The textile fabric may. if desired, be in the form of a very open net, for example, a leno weave or knitted mesh, in which case it is carried on a temporary support such as a stainless steel belt so that when the cream is spread upon the net and penetrates the openings, the stainless steel belt supports the cream in position. This composite layer remains on the belt during the solvent removal and the gelling stages, after which it is stripped from the belt prior to leaching and drying. Using this variant of the process we obtain a micro-porous sheet in which the reinforcing net is buried, thus ensuring permanent keying of the fabric within the sheet, which is provided with two smooth plastic surfaces. The open mesh fabric has little effect on the permeability of the resulting composite plastic/ fabric sheet.
In order to facilitate the mixing of the cream and its subsequent spreading, we prefer to use a resin powder having roughly spherical particles ranging in size between 0.2 micron and 1 .5 microns although other particle sizes and shapes may be used either wholly or' in part. Large particle size resins tend to yield an end product of greater permeability.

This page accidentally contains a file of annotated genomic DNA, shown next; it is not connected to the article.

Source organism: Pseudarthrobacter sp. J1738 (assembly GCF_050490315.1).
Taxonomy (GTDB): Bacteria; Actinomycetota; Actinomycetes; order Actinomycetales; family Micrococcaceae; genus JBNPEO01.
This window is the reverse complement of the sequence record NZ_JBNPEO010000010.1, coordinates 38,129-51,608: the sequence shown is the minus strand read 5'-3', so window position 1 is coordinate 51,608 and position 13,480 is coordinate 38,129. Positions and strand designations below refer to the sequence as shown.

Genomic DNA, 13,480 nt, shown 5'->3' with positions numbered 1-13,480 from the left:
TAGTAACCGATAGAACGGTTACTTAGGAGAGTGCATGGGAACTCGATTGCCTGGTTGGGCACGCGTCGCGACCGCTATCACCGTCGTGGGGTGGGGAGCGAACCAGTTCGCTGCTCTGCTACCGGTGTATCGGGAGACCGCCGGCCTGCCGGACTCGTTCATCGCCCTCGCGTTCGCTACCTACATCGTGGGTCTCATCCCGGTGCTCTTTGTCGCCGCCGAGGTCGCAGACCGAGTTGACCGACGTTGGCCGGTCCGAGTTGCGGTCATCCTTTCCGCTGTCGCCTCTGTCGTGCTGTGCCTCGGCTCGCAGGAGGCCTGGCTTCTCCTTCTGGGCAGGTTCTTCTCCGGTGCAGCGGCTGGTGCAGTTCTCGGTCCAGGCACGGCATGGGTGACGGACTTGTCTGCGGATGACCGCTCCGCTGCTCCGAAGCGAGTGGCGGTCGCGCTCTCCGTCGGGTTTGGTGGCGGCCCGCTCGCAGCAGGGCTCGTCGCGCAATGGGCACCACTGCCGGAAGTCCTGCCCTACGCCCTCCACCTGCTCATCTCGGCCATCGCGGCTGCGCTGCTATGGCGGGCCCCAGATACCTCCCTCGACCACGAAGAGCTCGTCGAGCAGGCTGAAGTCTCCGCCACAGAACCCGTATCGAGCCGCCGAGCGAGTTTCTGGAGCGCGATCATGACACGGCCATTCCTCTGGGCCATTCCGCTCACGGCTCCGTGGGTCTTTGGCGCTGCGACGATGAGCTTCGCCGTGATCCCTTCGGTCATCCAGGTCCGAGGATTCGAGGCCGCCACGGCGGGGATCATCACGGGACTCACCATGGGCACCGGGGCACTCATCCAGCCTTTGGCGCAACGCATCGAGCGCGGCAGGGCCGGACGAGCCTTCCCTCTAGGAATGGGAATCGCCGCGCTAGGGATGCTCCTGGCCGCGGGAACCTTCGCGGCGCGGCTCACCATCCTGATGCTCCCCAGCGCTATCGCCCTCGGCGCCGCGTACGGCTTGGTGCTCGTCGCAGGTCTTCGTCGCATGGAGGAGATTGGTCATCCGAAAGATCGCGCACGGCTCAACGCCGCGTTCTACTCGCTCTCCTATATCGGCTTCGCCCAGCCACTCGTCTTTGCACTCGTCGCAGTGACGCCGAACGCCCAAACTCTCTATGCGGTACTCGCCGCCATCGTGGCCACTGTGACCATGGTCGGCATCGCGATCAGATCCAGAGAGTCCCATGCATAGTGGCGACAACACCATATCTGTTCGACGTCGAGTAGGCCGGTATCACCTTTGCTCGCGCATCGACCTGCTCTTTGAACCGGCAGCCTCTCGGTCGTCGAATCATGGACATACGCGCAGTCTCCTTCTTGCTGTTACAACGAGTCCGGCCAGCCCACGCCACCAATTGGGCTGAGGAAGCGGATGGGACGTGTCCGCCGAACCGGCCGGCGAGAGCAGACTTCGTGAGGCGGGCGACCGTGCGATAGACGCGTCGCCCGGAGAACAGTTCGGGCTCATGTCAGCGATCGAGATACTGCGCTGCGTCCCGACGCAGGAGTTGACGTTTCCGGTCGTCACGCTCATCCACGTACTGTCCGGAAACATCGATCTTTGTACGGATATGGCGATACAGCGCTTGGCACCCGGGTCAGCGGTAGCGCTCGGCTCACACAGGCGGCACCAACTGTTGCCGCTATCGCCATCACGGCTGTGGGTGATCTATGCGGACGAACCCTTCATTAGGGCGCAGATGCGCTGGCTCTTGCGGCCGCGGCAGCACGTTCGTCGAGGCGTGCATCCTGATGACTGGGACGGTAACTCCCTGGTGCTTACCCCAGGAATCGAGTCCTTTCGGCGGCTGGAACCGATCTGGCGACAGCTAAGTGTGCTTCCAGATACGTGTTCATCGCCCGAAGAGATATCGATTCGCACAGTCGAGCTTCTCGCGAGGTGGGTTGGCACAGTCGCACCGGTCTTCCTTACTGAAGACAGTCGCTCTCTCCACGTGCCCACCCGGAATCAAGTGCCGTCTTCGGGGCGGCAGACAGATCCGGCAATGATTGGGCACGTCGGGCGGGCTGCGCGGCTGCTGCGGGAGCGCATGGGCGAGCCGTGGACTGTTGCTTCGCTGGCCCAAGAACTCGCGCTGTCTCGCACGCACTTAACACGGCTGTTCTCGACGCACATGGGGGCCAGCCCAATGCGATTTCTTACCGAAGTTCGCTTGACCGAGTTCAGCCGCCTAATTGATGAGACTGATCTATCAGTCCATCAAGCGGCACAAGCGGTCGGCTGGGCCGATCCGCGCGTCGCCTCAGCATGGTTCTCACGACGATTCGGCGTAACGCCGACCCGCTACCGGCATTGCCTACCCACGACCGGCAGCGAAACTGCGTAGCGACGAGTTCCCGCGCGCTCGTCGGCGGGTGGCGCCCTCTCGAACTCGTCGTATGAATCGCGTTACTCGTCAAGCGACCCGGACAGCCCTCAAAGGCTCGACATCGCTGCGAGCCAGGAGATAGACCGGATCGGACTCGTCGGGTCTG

'Ihe effect of incorporating a proportion of larger particle size resin is shown in Table 2. These results were obtained for micro-porous plastic film carried on woven nylon and the same formulation was used throughout:
TABLE 2 Water Vapour Permeability, gm./m. /24 hr.
Percent Resin of particle size 0.2 to 1.5 micron Percent Resin of particle size 150-200 micron cal properties required in the finished product, but i t is possible to effect some control of the final permeability by choice of the type of plasticiser. The more act ve plasticisers, such as the monomeric esters, tend to give lower permeability than the less active polymeric plast1- cisers. This We attribute to the greater mobility of the plastic phase during the gelling operation when a more active plasticiser has been used, the greater mobility allowing the plasticised resin to spread and obscure a larger proportion of the potential pores.